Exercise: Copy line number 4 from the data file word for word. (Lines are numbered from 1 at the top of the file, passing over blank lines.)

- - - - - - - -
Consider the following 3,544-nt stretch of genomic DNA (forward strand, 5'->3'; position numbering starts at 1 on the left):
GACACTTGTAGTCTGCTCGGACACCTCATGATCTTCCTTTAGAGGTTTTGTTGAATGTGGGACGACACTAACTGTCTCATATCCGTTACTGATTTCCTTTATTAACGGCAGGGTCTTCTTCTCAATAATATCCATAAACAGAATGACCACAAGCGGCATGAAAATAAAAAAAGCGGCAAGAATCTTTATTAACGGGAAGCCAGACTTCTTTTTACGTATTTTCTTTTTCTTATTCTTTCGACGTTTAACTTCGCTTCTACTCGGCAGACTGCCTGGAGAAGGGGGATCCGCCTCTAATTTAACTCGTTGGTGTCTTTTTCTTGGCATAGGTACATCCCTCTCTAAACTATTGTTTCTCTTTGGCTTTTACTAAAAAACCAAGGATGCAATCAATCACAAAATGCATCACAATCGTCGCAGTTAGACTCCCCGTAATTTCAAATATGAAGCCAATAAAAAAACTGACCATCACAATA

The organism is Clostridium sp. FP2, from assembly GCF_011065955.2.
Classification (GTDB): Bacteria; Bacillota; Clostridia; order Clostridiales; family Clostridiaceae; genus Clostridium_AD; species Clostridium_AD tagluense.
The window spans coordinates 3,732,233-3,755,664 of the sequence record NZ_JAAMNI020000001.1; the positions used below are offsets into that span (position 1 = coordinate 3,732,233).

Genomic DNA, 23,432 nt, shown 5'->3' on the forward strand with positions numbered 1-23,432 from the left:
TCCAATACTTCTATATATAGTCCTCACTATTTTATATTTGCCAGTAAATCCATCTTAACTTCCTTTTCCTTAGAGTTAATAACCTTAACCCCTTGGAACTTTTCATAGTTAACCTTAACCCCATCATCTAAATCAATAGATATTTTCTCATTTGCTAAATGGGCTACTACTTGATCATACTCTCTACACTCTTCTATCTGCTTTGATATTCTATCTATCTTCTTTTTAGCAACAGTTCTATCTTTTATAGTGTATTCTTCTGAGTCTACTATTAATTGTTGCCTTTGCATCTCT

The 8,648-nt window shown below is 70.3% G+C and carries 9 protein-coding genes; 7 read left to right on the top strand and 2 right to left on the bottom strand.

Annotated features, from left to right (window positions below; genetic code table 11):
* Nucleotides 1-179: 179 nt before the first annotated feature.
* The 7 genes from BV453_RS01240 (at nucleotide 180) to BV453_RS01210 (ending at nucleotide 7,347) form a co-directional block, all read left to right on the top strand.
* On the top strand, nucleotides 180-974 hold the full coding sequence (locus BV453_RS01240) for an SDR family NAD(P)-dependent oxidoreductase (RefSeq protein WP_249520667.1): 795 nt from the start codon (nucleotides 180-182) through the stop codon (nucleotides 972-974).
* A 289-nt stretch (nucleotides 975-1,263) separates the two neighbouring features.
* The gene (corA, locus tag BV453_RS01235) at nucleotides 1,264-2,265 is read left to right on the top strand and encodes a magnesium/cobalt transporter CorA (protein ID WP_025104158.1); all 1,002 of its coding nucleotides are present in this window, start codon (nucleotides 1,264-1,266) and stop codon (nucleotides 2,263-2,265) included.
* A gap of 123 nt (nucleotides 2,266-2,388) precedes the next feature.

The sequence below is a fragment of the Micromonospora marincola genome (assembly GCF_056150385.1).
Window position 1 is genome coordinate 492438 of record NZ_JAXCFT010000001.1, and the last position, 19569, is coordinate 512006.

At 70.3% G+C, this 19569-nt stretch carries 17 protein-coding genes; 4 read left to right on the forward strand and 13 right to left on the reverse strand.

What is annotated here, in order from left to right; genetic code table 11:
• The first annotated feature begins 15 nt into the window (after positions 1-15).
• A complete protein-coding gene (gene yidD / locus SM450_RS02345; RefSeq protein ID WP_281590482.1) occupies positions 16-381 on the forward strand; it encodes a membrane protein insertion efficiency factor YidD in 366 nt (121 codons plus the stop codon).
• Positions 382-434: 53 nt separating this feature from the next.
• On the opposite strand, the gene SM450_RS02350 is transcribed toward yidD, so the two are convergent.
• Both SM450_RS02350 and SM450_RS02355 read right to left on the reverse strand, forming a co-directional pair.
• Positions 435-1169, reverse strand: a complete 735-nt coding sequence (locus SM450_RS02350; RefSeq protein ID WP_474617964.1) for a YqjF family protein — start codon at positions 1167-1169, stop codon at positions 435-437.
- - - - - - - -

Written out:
Classification (GTDB): Bacteria; Bacillota; Clostridia; order Clostridiales; family Clostridiaceae; genus Clostridium_AD; species Clostridium_AD tagluense.